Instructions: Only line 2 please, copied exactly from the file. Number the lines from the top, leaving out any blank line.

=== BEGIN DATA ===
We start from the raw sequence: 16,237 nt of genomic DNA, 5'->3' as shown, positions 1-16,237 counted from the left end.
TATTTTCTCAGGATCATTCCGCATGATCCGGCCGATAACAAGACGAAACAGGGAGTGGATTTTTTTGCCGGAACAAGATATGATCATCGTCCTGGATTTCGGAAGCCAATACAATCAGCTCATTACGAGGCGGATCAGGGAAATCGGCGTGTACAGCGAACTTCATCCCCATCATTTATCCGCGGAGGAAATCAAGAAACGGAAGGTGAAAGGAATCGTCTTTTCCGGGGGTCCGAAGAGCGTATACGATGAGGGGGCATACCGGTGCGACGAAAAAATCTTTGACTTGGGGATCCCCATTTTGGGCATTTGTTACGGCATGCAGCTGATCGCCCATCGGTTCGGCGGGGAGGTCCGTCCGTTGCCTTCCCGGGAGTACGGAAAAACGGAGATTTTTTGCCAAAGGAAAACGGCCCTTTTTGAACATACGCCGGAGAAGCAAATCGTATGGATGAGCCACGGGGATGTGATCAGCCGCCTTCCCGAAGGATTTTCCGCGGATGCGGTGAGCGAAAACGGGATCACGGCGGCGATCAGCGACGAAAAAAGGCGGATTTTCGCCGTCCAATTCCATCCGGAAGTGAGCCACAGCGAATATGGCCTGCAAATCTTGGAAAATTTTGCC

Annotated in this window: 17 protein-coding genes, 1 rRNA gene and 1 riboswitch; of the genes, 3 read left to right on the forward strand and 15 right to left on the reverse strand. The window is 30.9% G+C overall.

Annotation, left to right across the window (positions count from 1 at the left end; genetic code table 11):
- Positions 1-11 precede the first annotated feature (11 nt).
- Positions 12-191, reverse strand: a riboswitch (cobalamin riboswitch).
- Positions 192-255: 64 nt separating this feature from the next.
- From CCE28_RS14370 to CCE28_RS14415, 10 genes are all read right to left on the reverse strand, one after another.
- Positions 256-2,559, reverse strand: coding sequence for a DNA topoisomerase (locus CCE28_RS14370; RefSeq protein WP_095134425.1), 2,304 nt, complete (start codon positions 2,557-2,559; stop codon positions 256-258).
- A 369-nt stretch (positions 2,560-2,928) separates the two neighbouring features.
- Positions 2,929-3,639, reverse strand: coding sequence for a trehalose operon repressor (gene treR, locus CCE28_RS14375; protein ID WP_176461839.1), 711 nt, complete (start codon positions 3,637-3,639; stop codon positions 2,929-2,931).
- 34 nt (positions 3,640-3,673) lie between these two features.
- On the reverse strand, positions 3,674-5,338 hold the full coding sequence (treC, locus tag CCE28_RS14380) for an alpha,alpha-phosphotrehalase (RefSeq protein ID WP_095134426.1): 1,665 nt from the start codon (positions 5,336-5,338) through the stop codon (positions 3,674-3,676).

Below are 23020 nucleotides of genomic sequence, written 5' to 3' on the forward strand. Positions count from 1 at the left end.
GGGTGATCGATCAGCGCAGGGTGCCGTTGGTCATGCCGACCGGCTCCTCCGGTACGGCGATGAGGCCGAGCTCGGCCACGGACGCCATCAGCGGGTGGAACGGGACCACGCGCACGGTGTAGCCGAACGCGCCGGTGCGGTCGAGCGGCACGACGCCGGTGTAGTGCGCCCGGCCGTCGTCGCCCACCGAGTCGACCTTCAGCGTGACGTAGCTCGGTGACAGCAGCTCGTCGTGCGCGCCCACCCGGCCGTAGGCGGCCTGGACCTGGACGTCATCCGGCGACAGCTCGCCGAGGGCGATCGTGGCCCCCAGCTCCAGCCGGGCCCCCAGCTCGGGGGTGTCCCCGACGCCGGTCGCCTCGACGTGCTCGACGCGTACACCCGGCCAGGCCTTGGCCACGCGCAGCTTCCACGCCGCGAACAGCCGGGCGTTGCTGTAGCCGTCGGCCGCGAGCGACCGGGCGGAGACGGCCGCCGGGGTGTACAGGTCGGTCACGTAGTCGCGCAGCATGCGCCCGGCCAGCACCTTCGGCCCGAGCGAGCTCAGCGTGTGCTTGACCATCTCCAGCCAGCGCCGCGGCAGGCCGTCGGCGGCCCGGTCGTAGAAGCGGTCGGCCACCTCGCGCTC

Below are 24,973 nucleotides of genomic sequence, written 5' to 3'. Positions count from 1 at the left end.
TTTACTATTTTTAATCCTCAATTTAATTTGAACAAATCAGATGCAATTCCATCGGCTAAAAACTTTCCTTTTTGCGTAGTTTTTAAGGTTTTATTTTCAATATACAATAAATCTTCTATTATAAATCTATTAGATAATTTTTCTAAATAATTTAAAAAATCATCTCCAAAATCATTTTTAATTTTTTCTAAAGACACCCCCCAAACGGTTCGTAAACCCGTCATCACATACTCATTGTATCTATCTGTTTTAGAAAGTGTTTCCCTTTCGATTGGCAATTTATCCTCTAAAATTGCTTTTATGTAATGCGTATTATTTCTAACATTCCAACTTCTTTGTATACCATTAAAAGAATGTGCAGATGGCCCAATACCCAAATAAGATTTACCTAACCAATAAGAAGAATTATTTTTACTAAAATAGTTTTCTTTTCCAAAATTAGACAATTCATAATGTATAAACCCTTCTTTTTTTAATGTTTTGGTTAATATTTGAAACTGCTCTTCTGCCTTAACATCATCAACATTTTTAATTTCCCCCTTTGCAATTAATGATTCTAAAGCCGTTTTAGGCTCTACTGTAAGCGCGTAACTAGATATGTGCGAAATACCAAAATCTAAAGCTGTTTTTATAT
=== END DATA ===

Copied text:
TATTTTCTCAGGATCATTCCGCATGATCCGGCCGATAACAAGACGAAACAGGGAGTGGATTTTTTTGCCGGAACAAGATATGATCATCGTCCTGGATTTCGGAAGCCAATACAATCAGCTCATTACGAGGCGGATCAGGGAAATCGGCGTGTACAGCGAACTTCATCCCCATCATTTATCCGCGGAGGAAATCAAGAAACGGAAGGTGAAAGGAATCGTCTTTTCCGGGGGTCCGAAGAGCGTATACGATGAGGGGGCATACCGGTGCGACGAAAAAATCTTTGACTTGGGGATCCCCATTTTGGGCATTTGTTACGGCATGCAGCTGATCGCCCATCGGTTCGGCGGGGAGGTCCGTCCGTTGCCTTCCCGGGAGTACGGAAAAACGGAGATTTTTTGCCAAAGGAAAACGGCCCTTTTTGAACATACGCCGGAGAAGCAAATCGTATGGATGAGCCACGGGGATGTGATCAGCCGCCTTCCCGAAGGATTTTCCGCGGATGCGGTGAGCGAAAACGGGATCACGGCGGCGATCAGCGACGAAAAAAGGCGGATTTTCGCCGTCCAATTCCATCCGGAAGTGAGCCACAGCGAATATGGCCTGCAAATCTTGGAAAATTTTGCC